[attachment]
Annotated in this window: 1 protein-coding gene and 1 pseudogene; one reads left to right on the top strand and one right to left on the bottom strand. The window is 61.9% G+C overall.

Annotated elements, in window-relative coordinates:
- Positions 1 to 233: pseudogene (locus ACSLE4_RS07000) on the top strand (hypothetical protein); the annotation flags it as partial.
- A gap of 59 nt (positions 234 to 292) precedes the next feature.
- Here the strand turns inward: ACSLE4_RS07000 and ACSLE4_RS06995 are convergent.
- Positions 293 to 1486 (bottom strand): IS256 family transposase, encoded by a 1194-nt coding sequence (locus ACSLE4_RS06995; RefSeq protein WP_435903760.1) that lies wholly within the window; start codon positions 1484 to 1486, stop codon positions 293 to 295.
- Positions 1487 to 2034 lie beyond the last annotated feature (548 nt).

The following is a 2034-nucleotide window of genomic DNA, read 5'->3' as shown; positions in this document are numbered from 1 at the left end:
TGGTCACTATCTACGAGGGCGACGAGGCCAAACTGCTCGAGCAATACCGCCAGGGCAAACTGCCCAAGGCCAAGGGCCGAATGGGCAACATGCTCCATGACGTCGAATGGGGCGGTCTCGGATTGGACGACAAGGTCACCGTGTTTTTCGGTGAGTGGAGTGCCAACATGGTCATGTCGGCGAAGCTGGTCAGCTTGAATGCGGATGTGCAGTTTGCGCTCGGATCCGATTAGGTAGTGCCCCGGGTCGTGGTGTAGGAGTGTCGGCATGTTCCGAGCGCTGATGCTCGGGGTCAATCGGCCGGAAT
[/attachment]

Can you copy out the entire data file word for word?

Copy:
Annotated in this window: 1 protein-coding gene and 1 pseudogene; one reads left to right on the top strand and one right to left on the bottom strand. The window is 61.9% G+C overall.

Annotated elements, in window-relative coordinates:
- Positions 1 to 233: pseudogene (locus ACSLE4_RS07000) on the top strand (hypothetical protein); the annotation flags it as partial.
- A gap of 59 nt (positions 234 to 292) precedes the next feature.
- Here the strand turns inward: ACSLE4_RS07000 and ACSLE4_RS06995 are convergent.
- Positions 293 to 1486 (bottom strand): IS256 family transposase, encoded by a 1194-nt coding sequence (locus ACSLE4_RS06995; RefSeq protein WP_435903760.1) that lies wholly within the window; start codon positions 1484 to 1486, stop codon positions 293 to 295.
- Positions 1487 to 2034 lie beyond the last annotated feature (548 nt).

The following is a 2034-nucleotide window of genomic DNA, read 5'->3' as shown; positions in this document are numbered from 1 at the left end:
TGGTCACTATCTACGAGGGCGACGAGGCCAAACTGCTCGAGCAATACCGCCAGGGCAAACTGCCCAAGGCCAAGGGCCGAATGGGCAACATGCTCCATGACGTCGAATGGGGCGGTCTCGGATTGGACGACAAGGTCACCGTGTTTTTCGGTGAGTGGAGTGCCAACATGGTCATGTCGGCGAAGCTGGTCAGCTTGAATGCGGATGTGCAGTTTGCGCTCGGATCCGATTAGGTAGTGCCCCGGGTCGTGGTGTAGGAGTGTCGGCATGTTCCGAGCGCTGATGCTCGGGGTCAATCGGCCGGAAT